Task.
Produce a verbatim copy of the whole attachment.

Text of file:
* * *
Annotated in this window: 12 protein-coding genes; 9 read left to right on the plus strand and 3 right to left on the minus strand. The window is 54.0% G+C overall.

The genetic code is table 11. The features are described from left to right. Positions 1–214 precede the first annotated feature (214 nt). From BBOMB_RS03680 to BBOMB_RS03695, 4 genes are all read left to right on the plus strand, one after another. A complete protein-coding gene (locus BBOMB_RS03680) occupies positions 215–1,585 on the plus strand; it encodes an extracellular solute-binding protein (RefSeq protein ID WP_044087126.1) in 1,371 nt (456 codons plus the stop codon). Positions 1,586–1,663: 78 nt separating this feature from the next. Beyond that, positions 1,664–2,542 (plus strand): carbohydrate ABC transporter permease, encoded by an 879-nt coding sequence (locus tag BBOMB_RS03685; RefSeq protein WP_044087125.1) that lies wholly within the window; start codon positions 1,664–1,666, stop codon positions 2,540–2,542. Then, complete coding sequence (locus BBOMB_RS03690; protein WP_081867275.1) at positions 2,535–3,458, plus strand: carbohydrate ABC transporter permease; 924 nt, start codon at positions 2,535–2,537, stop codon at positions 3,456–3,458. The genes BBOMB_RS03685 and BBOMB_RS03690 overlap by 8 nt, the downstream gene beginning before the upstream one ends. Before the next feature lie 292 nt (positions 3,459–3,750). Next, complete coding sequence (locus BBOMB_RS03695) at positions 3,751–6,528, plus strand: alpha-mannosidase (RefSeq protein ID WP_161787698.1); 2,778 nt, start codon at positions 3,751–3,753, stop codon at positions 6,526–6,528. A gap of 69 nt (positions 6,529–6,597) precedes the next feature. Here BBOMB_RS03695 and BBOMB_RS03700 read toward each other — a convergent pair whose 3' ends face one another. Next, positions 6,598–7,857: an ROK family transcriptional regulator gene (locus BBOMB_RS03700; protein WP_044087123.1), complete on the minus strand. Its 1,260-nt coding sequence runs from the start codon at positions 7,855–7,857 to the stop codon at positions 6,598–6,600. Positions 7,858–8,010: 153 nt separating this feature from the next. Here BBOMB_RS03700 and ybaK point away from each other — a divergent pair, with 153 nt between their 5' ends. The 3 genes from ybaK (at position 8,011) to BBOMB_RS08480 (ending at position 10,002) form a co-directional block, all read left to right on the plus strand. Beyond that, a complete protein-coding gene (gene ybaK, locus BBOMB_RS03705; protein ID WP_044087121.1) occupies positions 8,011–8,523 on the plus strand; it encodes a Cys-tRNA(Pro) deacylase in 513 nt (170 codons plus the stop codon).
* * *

Annotated in this window: 12 protein-coding genes; 9 read left to right on the plus strand and 3 right to left on the minus strand. The window is 54.0% G+C overall.

The genetic code is table 11. The features are described from left to right. Positions 1–214 precede the first annotated feature (214 nt). From BBOMB_RS03680 to BBOMB_RS03695, 4 genes are all read left to right on the plus strand, one after another. A complete protein-coding gene (locus BBOMB_RS03680) occupies positions 215–1,585 on the plus strand; it encodes an extracellular solute-binding protein (RefSeq protein ID WP_044087126.1) in 1,371 nt (456 codons plus the stop codon). Positions 1,586–1,663: 78 nt separating this feature from the next. Beyond that, positions 1,664–2,542 (plus strand): carbohydrate ABC transporter permease, encoded by an 879-nt coding sequence (locus tag BBOMB_RS03685; RefSeq protein WP_044087125.1) that lies wholly within the window; start codon positions 1,664–1,666, stop codon positions 2,540–2,542. Then, complete coding sequence (locus BBOMB_RS03690; protein WP_081867275.1) at positions 2,535–3,458, plus strand: carbohydrate ABC transporter permease; 924 nt, start codon at positions 2,535–2,537, stop codon at positions 3,456–3,458. The genes BBOMB_RS03685 and BBOMB_RS03690 overlap by 8 nt, the downstream gene beginning before the upstream one ends. Before the next feature lie 292 nt (positions 3,459–3,750). Next, complete coding sequence (locus BBOMB_RS03695) at positions 3,751–6,528, plus strand: alpha-mannosidase (RefSeq protein ID WP_161787698.1); 2,778 nt, start codon at positions 3,751–3,753, stop codon at positions 6,526–6,528. A gap of 69 nt (positions 6,529–6,597) precedes the next feature. Here BBOMB_RS03695 and BBOMB_RS03700 read toward each other — a convergent pair whose 3' ends face one another. Next, positions 6,598–7,857: an ROK family transcriptional regulator gene (locus BBOMB_RS03700; protein WP_044087123.1), complete on the minus strand. Its 1,260-nt coding sequence runs from the start codon at positions 7,855–7,857 to the stop codon at positions 6,598–6,600. Positions 7,858–8,010: 153 nt separating this feature from the next. Here BBOMB_RS03700 and ybaK point away from each other — a divergent pair, with 153 nt between their 5' ends. The 3 genes from ybaK (at position 8,011) to BBOMB_RS08480 (ending at position 10,002) form a co-directional block, all read left to right on the plus strand. Beyond that, a complete protein-coding gene (gene ybaK, locus BBOMB_RS03705; protein ID WP_044087121.1) occupies positions 8,011–8,523 on the plus strand; it encodes a Cys-tRNA(Pro) deacylase in 513 nt (170 codons plus the stop codon).